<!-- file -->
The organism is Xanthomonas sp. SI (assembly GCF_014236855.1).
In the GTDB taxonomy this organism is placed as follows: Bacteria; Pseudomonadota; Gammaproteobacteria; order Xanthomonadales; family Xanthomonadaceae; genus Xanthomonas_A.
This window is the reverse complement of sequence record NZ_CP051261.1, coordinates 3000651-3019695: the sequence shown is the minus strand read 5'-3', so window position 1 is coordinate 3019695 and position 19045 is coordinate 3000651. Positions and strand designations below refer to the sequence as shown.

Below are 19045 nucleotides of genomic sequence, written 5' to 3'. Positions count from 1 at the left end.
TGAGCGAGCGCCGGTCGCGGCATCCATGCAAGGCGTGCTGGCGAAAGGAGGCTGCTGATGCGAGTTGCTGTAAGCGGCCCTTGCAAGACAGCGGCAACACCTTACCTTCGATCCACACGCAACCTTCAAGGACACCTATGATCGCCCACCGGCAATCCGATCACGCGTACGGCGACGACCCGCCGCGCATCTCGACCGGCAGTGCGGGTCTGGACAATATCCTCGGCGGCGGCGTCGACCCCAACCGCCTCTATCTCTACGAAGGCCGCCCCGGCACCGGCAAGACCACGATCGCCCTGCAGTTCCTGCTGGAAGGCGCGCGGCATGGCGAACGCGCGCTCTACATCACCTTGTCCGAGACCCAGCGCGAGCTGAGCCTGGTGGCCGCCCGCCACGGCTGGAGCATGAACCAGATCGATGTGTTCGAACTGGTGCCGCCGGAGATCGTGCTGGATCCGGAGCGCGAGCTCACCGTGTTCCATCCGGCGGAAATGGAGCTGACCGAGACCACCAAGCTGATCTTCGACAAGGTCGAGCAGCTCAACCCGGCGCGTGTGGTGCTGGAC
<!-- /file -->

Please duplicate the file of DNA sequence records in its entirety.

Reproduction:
The organism is Xanthomonas sp. SI (assembly GCF_014236855.1).
In the GTDB taxonomy this organism is placed as follows: Bacteria; Pseudomonadota; Gammaproteobacteria; order Xanthomonadales; family Xanthomonadaceae; genus Xanthomonas_A.
This window is the reverse complement of sequence record NZ_CP051261.1, coordinates 3000651-3019695: the sequence shown is the minus strand read 5'-3', so window position 1 is coordinate 3019695 and position 19045 is coordinate 3000651. Positions and strand designations below refer to the sequence as shown.

Below are 19045 nucleotides of genomic sequence, written 5' to 3'. Positions count from 1 at the left end.
TGAGCGAGCGCCGGTCGCGGCATCCATGCAAGGCGTGCTGGCGAAAGGAGGCTGCTGATGCGAGTTGCTGTAAGCGGCCCTTGCAAGACAGCGGCAACACCTTACCTTCGATCCACACGCAACCTTCAAGGACACCTATGATCGCCCACCGGCAATCCGATCACGCGTACGGCGACGACCCGCCGCGCATCTCGACCGGCAGTGCGGGTCTGGACAATATCCTCGGCGGCGGCGTCGACCCCAACCGCCTCTATCTCTACGAAGGCCGCCCCGGCACCGGCAAGACCACGATCGCCCTGCAGTTCCTGCTGGAAGGCGCGCGGCATGGCGAACGCGCGCTCTACATCACCTTGTCCGAGACCCAGCGCGAGCTGAGCCTGGTGGCCGCCCGCCACGGCTGGAGCATGAACCAGATCGATGTGTTCGAACTGGTGCCGCCGGAGATCGTGCTGGATCCGGAGCGCGAGCTCACCGTGTTCCATCCGGCGGAAATGGAGCTGACCGAGACCACCAAGCTGATCTTCGACAAGGTCGAGCAGCTCAACCCGGCGCGTGTGGTGCTGGAC